Weebitnano Patent and what is ReRAM?

06-05-2021 |   |  By Robin Mitchell

Recently, Weebit Nano Ltd filed a patent describing new technologies in the field of ReRAM. So what is ReRAM, what does the patent describe, and how can ReRAM help with memory technologies of the future?

What is ReRAM?

Resistive Random-Access-Memory, or ReRAM, is a memory technology that uses electrical resistance to store information. However, the resistive memory used can change its resistance depending on how much current has flowed through it, and thus this allows the memory to be reprogrammable.

ReRAM, unlike DRAM, is non-volatile meaning that it remembers the contents of its memory even when power is removed. Furthermore, the ability to retain its data also removes the need for refresh cycles, reducing the complexity of designs when using ReRAM with processors.

Most ReRAM designs utilise a special phase-changing material (such as HfO2) controlled using a standard NMOS transistor. When a high current is passed through the resistive material, its resistance changes and the material's resistance is also dependent on the direction of the current. Therefore, when the bit is read, a small gate voltage is applied to the transistor which allows current to flow through the phase-changing material, and the current that results determine the state of the bit.

Weebit Nano Files for New Patents

Weebit Nano is an Israeli company formed in 2015 to develop ReRAM for next-generation computing systems. The growing need for non-volatile memory in computing systems that allows for unlimited read and write cycles presents ReRAM a real opportunity to become an established memory technology. 

Unlike most other ReRAM technologies, Weebit Nano has focused on using Silicon Oxide as their phase-changing material. Their memory cells consist of metal contacts (Titanium), on either side of their phase-changing structure. Their technology allows for up to 1 million read / write cycles and has demonstrated a working 1Mbit device using 40nm technology.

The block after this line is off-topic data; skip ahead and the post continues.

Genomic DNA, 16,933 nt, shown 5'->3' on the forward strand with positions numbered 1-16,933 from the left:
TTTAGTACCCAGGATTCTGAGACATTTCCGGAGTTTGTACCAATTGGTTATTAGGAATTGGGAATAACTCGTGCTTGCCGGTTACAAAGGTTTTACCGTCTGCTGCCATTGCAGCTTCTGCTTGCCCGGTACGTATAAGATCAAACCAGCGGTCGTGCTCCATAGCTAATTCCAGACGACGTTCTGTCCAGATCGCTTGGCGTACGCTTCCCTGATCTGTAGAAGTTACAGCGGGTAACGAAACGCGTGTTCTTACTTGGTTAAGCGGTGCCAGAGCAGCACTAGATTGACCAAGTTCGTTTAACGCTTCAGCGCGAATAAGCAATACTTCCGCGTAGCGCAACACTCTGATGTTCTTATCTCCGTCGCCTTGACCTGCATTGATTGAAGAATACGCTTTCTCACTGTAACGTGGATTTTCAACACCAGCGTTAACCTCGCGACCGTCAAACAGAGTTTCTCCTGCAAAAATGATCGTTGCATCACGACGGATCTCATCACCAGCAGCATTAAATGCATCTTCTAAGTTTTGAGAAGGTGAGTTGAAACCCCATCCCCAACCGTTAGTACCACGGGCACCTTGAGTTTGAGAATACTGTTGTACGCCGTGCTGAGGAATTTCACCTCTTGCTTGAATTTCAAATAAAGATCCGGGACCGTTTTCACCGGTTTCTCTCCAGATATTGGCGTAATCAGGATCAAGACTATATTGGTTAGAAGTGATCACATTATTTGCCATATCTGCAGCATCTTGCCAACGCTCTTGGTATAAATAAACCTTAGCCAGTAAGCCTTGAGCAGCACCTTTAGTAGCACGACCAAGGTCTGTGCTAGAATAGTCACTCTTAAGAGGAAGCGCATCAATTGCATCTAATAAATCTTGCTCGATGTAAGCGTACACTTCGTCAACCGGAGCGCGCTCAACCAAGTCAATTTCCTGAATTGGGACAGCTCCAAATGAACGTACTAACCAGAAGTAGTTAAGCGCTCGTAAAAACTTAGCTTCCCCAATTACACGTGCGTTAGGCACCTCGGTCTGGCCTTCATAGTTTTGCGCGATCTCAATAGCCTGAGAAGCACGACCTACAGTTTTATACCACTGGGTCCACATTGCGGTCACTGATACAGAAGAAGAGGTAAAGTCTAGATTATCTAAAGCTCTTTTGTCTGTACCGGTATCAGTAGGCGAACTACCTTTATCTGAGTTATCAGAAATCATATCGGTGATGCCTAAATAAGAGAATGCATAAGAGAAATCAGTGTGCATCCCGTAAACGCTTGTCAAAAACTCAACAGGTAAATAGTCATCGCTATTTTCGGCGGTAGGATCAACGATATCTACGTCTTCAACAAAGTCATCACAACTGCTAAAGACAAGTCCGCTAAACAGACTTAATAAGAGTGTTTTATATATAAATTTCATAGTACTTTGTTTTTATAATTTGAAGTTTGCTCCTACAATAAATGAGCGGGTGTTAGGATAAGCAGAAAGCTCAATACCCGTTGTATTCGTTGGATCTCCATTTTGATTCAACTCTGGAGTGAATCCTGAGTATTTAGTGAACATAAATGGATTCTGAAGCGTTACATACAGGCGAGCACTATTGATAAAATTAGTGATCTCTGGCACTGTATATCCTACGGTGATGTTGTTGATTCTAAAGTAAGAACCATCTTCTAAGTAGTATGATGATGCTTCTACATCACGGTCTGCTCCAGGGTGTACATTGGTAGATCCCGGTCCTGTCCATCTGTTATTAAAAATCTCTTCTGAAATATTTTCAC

Recently, Weebit Nano filed two patents surround the development of its ReRAM technology. The first patent filed by Weebit Nano describes circuitry that will aid in increasing the performance characteristics of their technology (mainly addressing access time and power consumption). The second patent filed by Weebit Nano describes how ReRAM can be expanded in used to provide double memory speed access by mainstream computing systems. 

With the patents filed, Weebit Nano is also looking at integrating their memory into a RISC-V microprocessor to demonstrate how it can be used in real-world applications. However, the commercial market will not be able to expect ReRAM devices until the end of 2023 while the company raises funds and further develops its technology.

Will ReRAM help to drive future electronics?

One of the biggest advantages ReRAM has over FLASH is its high endurance cycles. This allows it to be more reliably used in applications that need frequent bidirectional memory access (i.e. read and write). However, even at 1 million cycles, ReRAM would not be able to replace memory technologies such as SRAM and DRAM. 

If ReRAM could be designed to have an unlimited number of read/write cycles, it could easily replace multiple memory technologies to become the first truly universal memory. However, current FLASH memory technology has the advantage of 3D stacking which gives FLASH a major memory density advantage over ReRAM, and SRAM can be made using extremely small transistors.

This does not mean that research into ReRAM should be stopped or hindered. If anything, it is a good reason to explore such memory technologies. For example, future CPUs and MPUs could be integrated with onboard ReRAM that behaves as a frequent local memory storage area that can retain its contents even when powered down. This would be ideal for applications such as servers and data centres where power outages can be disastrous. A ReRAM array could copy the contents of DRAM and restore the contents of memory upon power-up.

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By Robin Mitchell

Robin Mitchell is an electronic engineer who has been involved in electronics since the age of 13. After completing a BEng at the University of Warwick, Robin moved into the field of online content creation developing articles, news pieces, and projects aimed at professionals and makers alike. Currently, Robin runs a small electronics business, MitchElectronics, which produces educational kits and resources.

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